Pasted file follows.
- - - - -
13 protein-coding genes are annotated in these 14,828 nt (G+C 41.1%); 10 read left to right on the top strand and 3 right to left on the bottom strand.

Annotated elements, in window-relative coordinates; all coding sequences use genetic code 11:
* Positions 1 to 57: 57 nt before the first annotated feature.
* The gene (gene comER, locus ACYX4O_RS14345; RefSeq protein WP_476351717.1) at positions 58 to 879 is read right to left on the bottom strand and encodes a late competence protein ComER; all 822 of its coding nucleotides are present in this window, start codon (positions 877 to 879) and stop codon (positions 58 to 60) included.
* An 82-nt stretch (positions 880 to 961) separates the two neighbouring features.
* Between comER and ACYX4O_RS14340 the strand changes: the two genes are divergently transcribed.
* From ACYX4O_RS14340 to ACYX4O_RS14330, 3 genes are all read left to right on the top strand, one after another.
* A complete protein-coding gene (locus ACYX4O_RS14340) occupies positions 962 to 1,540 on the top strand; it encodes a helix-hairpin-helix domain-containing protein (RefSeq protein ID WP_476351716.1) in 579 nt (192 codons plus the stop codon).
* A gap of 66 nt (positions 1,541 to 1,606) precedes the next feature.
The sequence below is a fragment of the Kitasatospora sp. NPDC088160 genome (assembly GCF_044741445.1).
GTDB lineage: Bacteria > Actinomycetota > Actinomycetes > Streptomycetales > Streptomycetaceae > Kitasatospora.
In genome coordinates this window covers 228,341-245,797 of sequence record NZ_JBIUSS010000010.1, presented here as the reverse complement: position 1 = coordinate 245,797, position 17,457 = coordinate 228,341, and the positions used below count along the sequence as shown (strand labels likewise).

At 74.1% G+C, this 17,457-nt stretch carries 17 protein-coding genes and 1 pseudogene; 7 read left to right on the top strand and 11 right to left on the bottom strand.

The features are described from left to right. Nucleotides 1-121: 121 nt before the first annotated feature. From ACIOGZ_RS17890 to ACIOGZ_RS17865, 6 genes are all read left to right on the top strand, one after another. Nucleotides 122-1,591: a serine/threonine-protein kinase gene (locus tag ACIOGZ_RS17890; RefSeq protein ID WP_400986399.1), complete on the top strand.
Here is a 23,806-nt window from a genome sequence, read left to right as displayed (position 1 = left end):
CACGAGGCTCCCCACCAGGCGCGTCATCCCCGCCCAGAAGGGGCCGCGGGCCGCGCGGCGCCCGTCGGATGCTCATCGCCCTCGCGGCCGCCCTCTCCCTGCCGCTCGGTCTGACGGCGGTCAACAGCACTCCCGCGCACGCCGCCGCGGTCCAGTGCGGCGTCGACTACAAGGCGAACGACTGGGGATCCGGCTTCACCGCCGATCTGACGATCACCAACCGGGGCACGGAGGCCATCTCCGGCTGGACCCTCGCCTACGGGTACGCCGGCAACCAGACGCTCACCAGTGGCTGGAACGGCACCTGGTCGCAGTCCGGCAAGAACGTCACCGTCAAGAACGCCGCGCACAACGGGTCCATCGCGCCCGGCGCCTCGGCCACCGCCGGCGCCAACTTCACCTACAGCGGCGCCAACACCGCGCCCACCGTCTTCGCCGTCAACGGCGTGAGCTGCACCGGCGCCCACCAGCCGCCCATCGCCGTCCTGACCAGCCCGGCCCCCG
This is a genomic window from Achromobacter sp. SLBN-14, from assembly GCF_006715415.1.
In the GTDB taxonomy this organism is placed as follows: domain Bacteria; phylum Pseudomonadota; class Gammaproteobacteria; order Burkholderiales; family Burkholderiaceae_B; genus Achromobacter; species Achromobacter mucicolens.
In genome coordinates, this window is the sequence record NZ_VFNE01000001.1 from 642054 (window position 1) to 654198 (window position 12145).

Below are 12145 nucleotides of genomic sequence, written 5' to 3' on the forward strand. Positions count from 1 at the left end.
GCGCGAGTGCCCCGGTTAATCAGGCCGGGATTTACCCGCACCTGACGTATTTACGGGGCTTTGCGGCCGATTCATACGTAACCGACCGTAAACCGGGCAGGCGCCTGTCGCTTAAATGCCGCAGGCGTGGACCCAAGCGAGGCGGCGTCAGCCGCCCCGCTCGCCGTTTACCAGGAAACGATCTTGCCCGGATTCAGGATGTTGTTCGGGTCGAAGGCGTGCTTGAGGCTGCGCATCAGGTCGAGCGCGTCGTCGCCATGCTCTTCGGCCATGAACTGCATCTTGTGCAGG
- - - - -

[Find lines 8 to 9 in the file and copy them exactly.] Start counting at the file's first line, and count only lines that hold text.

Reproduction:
* A complete protein-coding gene (locus ACYX4O_RS14340) occupies positions 962 to 1,540 on the top strand; it encodes a helix-hairpin-helix domain-containing protein (RefSeq protein ID WP_476351716.1) in 579 nt (192 codons plus the stop codon).
* A gap of 66 nt (positions 1,541 to 1,606) precedes the next feature.